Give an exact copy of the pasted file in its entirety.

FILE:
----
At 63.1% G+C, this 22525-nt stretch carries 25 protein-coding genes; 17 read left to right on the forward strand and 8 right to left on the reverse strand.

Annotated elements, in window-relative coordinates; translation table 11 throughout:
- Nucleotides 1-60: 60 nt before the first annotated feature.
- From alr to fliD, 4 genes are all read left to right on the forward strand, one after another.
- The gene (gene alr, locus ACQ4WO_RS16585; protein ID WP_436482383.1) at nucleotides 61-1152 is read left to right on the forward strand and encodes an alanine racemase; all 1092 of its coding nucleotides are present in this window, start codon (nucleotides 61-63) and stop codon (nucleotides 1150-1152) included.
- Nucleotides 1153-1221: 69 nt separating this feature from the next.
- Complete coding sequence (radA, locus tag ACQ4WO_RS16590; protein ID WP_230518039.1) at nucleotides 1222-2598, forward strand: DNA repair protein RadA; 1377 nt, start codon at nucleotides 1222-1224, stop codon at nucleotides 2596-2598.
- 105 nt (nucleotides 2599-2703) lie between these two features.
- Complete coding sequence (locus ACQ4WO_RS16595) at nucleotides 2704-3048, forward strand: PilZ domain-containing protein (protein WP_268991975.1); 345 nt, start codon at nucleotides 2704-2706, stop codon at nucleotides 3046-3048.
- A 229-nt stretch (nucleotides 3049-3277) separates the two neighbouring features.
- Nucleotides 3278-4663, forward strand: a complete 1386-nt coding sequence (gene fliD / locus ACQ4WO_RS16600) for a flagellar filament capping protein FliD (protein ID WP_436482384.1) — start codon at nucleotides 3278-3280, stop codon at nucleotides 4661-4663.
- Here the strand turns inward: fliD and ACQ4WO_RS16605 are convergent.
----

At 63.1% G+C, this 22525-nt stretch carries 25 protein-coding genes; 17 read left to right on the forward strand and 8 right to left on the reverse strand.

Annotated elements, in window-relative coordinates; translation table 11 throughout:
- Nucleotides 1-60: 60 nt before the first annotated feature.
- From alr to fliD, 4 genes are all read left to right on the forward strand, one after another.
- The gene (gene alr, locus ACQ4WO_RS16585; protein ID WP_436482383.1) at nucleotides 61-1152 is read left to right on the forward strand and encodes an alanine racemase; all 1092 of its coding nucleotides are present in this window, start codon (nucleotides 61-63) and stop codon (nucleotides 1150-1152) included.
- Nucleotides 1153-1221: 69 nt separating this feature from the next.
- Complete coding sequence (radA, locus tag ACQ4WO_RS16590; protein ID WP_230518039.1) at nucleotides 1222-2598, forward strand: DNA repair protein RadA; 1377 nt, start codon at nucleotides 1222-1224, stop codon at nucleotides 2596-2598.
- 105 nt (nucleotides 2599-2703) lie between these two features.
- Complete coding sequence (locus ACQ4WO_RS16595) at nucleotides 2704-3048, forward strand: PilZ domain-containing protein (protein WP_268991975.1); 345 nt, start codon at nucleotides 2704-2706, stop codon at nucleotides 3046-3048.
- A 229-nt stretch (nucleotides 3049-3277) separates the two neighbouring features.
- Nucleotides 3278-4663, forward strand: a complete 1386-nt coding sequence (gene fliD / locus ACQ4WO_RS16600) for a flagellar filament capping protein FliD (protein ID WP_436482384.1) — start codon at nucleotides 3278-3280, stop codon at nucleotides 4661-4663.
- Here the strand turns inward: fliD and ACQ4WO_RS16605 are convergent.